Cases spike in COVID-19 success story

Cases spike in COVID-19 success story

It’s been three months since Sweden recorded just over 800 cases of the new coronavirus.

But after months of no major increases and low hospitalization rates, COVID-19 cases are on the rise again.

While the Scandinavian country has come under fire for its controversial approach to the Coronavirus, it has recorded fewer deaths per day than most other countries – including Australia.

Sweden has chosen to ignore calls for tight lockdowns and have kept most schools, bars and restaurants open throughout the pandemic.

Even as cases soared as 752 people tested positive on Thursday – the highest daily rise since June 30 – there wasn’t a single death.

Chief epidemiologist Anders Tegnell, the man behind Sweden’s controversial strategy, said the increase was mostly in youth and workplace outbreaks.

“It is unevenly spread throughout Sweden, and it has hit different parts of the country to varying degrees,” he said.

“Stockholm is once again accounting for a very large portion of new cases in Sweden.”

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Mr Tegnell recently indicated that as Sweden has switched from being one of the countries in Europe with the greatest spread of the virus, to a country with few cases in Europe, the numbers could always go up.

Its death rate per capita is several times higher than in other Scandinavian countries, but it is lower than the likes of Spain, Italy and the United Kingdom despite being locked down.

This marks a shift for the country, which had one of the highest death rates in the world per capita during its spring, with 5,893 deaths.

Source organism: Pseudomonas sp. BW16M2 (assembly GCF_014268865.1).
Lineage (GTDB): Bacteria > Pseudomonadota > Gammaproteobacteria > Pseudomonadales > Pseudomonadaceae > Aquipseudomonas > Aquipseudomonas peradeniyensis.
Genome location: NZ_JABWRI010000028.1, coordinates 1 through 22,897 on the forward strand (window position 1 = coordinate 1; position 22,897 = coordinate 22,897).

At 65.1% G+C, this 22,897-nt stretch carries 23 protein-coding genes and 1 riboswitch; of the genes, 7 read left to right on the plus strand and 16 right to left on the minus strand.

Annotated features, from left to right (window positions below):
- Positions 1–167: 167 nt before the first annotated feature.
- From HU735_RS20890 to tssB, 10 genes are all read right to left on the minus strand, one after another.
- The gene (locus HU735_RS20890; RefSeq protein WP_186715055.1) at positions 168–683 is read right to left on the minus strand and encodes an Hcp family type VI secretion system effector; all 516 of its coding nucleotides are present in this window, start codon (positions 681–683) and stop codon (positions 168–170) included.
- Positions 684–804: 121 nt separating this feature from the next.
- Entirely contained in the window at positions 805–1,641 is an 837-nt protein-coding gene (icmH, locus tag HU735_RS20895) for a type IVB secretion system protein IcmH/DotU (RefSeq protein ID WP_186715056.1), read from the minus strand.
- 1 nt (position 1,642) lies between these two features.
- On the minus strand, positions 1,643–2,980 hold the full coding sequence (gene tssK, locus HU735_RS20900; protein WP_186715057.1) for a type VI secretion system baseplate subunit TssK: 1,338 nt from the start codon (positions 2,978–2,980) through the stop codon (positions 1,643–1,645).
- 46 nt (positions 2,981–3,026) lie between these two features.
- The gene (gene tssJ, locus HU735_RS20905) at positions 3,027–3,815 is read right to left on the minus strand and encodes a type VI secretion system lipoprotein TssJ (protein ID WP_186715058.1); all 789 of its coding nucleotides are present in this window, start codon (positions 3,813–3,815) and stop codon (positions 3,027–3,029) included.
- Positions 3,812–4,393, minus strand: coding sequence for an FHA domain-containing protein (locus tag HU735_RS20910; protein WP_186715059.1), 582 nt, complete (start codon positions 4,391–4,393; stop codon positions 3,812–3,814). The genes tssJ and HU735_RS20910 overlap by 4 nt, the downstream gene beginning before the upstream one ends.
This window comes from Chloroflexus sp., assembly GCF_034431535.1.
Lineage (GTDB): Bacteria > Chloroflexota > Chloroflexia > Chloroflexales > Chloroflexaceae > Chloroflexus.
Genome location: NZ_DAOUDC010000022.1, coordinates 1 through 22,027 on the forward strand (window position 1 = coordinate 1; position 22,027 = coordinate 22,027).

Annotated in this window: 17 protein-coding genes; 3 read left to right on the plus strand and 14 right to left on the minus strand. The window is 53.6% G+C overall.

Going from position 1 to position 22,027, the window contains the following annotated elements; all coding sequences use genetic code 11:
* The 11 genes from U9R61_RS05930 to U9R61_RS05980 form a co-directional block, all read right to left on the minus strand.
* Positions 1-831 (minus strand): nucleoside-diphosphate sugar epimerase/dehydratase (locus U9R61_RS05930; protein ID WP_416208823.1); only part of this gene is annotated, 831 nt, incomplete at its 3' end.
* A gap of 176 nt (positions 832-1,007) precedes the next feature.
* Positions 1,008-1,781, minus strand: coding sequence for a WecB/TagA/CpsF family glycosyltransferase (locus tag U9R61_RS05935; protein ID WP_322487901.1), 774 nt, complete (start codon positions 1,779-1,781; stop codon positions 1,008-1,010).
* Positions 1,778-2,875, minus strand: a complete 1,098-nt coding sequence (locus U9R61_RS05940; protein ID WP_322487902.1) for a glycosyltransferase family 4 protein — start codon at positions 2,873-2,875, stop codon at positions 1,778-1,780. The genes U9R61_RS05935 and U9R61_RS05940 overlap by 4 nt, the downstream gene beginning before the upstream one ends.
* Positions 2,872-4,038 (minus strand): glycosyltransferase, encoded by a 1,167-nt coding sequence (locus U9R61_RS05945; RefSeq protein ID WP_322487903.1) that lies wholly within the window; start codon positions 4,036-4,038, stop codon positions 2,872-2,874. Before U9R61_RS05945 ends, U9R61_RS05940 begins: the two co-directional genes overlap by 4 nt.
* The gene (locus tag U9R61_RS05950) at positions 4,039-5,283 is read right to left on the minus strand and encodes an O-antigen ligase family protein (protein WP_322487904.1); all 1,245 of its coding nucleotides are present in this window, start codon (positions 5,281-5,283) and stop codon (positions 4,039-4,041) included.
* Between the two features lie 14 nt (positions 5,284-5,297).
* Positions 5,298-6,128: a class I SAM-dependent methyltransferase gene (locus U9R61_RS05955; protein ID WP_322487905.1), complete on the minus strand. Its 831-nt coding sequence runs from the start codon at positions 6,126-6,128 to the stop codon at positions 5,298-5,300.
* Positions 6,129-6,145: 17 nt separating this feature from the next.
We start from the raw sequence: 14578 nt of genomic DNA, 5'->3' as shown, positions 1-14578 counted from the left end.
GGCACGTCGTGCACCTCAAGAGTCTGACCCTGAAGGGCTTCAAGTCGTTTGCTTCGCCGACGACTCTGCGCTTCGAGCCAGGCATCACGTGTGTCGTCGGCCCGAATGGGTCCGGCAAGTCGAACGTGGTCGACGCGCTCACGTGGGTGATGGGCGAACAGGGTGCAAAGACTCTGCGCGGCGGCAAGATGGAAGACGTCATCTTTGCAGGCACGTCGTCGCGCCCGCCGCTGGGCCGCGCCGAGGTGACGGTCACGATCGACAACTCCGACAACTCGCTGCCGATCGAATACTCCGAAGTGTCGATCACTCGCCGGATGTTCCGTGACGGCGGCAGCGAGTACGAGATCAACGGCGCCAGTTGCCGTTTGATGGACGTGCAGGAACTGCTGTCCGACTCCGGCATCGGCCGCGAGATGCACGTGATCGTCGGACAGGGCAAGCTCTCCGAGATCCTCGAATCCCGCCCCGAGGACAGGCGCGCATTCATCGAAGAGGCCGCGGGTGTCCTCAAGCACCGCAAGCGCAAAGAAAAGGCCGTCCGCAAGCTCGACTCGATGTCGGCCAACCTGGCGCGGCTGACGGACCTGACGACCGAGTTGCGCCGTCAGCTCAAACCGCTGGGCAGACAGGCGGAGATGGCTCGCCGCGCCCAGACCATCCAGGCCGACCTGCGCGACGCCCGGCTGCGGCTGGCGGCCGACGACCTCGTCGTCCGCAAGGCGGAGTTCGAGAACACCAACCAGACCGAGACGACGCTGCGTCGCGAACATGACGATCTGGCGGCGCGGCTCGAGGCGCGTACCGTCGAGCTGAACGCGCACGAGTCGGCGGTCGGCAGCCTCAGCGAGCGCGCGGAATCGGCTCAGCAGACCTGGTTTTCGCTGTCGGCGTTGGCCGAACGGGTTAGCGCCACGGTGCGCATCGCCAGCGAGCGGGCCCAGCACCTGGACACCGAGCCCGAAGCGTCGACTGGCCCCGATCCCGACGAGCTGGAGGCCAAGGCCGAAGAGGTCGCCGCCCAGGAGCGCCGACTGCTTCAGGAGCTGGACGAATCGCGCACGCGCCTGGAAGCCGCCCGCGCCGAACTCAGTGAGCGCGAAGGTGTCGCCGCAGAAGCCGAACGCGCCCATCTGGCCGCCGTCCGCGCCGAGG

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Just days ago, the media reported how Sweden appears to have contained the virus scourge with one of the lowest rates of daily new cases in Europe.

The experts were declaring that the epidemic there was basically over.

The average number of new cases in Sweden has been just over 200 a day for several weeks.

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Kim Snipin, of the Niels Bohr Institute in Copenhagen, said the country had overcome the virus with herd immunity.

He said: “There is some evidence that the Swedes have acquired a degree of immunity to the virus which, along with what they do to stop its spread, is sufficient to control the disease.” Policy Newspaper.

It is an idea that Mr. Tegnell has repeatedly denied, although he has indicated that immunity is being demonstrated.

“We are happy that the number of cases is dropping rapidly and we think that the immunity of the population has something to do with that,” he said.

“Hopefully, immunity in the population will help us contemplate this fall with low-level cases.”

With the number of cases rising elsewhere, there has been a return to restrictions, albeit not that difficult.

Experts say that countries refer to the book of Sweden.

“Today, all European countries follow to some extent the Swedish model, along with the testing, tracing and quarantine procedures introduced by the Germans,” said Antoine Flahault, director of the World Health Institute. New York times.

Instead, they made a caricature of Swedish strategy. Almost everyone described him as inhuman and a failure. ”

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Flahholt warned that there was a major flaw in the Swedish approach – not wearing masks.

He said: “This could be a major flaw in the Swedish strategy if masks prove to be effective and important in fighting the epidemic.”

Alan Randrup Thompson, professor of virology at Aarhus University, said recently that it cannot be ruled out that Sweden will be set on fire.

However, voluntary social distancing is something she sticks to.

Because of that, Sweden’s economy contracted by 9 per cent in the first months of the epidemic, compared to 20 per cent in Britain.

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